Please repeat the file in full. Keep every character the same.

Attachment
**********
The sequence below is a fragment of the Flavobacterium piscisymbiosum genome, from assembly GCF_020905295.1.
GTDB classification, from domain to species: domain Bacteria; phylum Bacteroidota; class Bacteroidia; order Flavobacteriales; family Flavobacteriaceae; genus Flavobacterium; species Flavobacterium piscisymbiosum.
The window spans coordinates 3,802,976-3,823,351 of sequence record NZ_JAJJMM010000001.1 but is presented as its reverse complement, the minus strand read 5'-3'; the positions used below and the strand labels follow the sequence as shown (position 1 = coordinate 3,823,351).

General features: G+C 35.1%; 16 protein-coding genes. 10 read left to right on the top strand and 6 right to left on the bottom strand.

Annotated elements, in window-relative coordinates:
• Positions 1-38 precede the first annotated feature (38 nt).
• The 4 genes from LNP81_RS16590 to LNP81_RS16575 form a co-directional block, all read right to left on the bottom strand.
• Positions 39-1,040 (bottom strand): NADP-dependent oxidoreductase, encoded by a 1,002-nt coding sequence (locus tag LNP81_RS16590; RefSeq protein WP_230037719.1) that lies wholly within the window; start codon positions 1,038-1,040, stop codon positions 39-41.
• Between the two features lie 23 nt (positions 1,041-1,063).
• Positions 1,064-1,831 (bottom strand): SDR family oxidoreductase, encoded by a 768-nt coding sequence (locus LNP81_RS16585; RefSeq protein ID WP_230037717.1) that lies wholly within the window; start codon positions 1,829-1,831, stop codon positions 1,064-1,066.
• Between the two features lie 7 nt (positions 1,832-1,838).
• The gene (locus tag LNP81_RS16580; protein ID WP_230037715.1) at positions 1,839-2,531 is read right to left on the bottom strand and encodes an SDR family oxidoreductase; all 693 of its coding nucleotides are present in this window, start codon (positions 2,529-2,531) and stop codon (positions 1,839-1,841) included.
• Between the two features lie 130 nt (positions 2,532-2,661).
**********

The sequence below is a fragment of the Flavobacterium piscisymbiosum genome, from assembly GCF_020905295.1.
GTDB classification, from domain to species: domain Bacteria; phylum Bacteroidota; class Bacteroidia; order Flavobacteriales; family Flavobacteriaceae; genus Flavobacterium; species Flavobacterium piscisymbiosum.
The window spans coordinates 3,802,976-3,823,351 of sequence record NZ_JAJJMM010000001.1 but is presented as its reverse complement, the minus strand read 5'-3'; the positions used below and the strand labels follow the sequence as shown (position 1 = coordinate 3,823,351).

General features: G+C 35.1%; 16 protein-coding genes. 10 read left to right on the top strand and 6 right to left on the bottom strand.

Annotated elements, in window-relative coordinates:
• Positions 1-38 precede the first annotated feature (38 nt).
• The 4 genes from LNP81_RS16590 to LNP81_RS16575 form a co-directional block, all read right to left on the bottom strand.
• Positions 39-1,040 (bottom strand): NADP-dependent oxidoreductase, encoded by a 1,002-nt coding sequence (locus tag LNP81_RS16590; RefSeq protein WP_230037719.1) that lies wholly within the window; start codon positions 1,038-1,040, stop codon positions 39-41.
• Between the two features lie 23 nt (positions 1,041-1,063).
• Positions 1,064-1,831 (bottom strand): SDR family oxidoreductase, encoded by a 768-nt coding sequence (locus LNP81_RS16585; RefSeq protein ID WP_230037717.1) that lies wholly within the window; start codon positions 1,829-1,831, stop codon positions 1,064-1,066.
• Between the two features lie 7 nt (positions 1,832-1,838).
• The gene (locus tag LNP81_RS16580; protein ID WP_230037715.1) at positions 1,839-2,531 is read right to left on the bottom strand and encodes an SDR family oxidoreductase; all 693 of its coding nucleotides are present in this window, start codon (positions 2,529-2,531) and stop codon (positions 1,839-1,841) included.
• Between the two features lie 130 nt (positions 2,532-2,661).